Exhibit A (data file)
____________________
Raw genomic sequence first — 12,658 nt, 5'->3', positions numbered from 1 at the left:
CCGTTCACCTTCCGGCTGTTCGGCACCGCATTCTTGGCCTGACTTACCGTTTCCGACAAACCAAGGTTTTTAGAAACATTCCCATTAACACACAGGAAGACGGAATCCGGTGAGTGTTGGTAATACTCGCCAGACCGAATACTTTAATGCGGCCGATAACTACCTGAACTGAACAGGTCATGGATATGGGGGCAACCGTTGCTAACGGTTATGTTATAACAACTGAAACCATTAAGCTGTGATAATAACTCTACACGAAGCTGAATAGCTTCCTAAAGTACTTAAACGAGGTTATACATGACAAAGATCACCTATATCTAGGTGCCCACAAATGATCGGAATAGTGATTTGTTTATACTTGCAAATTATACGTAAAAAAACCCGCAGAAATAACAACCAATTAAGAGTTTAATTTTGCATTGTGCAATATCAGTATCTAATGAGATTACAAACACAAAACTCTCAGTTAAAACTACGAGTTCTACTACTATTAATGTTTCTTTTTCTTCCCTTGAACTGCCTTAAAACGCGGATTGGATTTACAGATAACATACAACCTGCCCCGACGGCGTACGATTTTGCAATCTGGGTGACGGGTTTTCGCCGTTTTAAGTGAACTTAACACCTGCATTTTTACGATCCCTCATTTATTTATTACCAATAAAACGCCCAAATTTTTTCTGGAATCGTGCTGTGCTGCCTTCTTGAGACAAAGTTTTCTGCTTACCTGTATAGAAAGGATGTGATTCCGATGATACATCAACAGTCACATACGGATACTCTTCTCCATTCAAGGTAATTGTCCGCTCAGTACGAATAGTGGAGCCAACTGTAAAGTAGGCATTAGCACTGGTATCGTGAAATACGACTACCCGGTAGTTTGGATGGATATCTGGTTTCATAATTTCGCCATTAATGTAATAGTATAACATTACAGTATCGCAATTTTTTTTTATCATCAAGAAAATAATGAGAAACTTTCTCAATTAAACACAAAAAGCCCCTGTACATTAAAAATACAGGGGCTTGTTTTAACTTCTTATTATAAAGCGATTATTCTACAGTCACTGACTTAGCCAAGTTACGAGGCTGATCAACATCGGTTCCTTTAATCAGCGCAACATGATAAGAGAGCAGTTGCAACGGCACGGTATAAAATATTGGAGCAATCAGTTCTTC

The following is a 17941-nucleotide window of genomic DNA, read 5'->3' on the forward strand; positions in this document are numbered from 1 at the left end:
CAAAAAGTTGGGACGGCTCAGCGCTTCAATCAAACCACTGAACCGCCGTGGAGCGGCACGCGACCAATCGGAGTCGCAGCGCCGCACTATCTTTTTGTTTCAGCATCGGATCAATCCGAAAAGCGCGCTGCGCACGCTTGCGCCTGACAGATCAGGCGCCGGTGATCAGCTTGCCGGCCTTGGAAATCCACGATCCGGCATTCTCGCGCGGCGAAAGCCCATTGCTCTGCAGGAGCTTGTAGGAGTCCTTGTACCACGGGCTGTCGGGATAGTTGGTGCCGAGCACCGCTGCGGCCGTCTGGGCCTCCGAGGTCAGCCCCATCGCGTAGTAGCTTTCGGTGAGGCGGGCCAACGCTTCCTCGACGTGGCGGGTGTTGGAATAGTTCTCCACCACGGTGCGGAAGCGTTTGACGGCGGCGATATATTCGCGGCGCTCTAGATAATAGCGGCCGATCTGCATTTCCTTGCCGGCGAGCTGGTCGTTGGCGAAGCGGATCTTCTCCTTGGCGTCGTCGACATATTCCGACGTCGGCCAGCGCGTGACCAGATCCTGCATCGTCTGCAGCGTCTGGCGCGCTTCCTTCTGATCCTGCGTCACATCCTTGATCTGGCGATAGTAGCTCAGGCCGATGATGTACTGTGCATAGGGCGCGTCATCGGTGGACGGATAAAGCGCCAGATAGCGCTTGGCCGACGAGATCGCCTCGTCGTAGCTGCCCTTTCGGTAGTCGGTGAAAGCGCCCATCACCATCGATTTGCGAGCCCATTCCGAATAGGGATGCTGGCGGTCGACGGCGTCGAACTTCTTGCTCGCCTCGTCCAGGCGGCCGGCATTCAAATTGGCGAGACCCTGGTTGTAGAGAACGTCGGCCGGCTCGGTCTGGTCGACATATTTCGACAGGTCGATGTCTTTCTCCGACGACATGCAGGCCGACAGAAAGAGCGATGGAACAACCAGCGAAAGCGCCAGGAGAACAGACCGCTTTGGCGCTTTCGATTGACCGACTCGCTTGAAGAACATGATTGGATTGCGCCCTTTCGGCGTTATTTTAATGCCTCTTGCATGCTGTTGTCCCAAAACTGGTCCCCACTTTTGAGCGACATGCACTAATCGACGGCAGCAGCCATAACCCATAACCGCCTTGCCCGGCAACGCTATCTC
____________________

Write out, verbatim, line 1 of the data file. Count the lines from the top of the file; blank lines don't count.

Raw genomic sequence first — 12,658 nt, 5'->3', positions numbered from 1 at the left: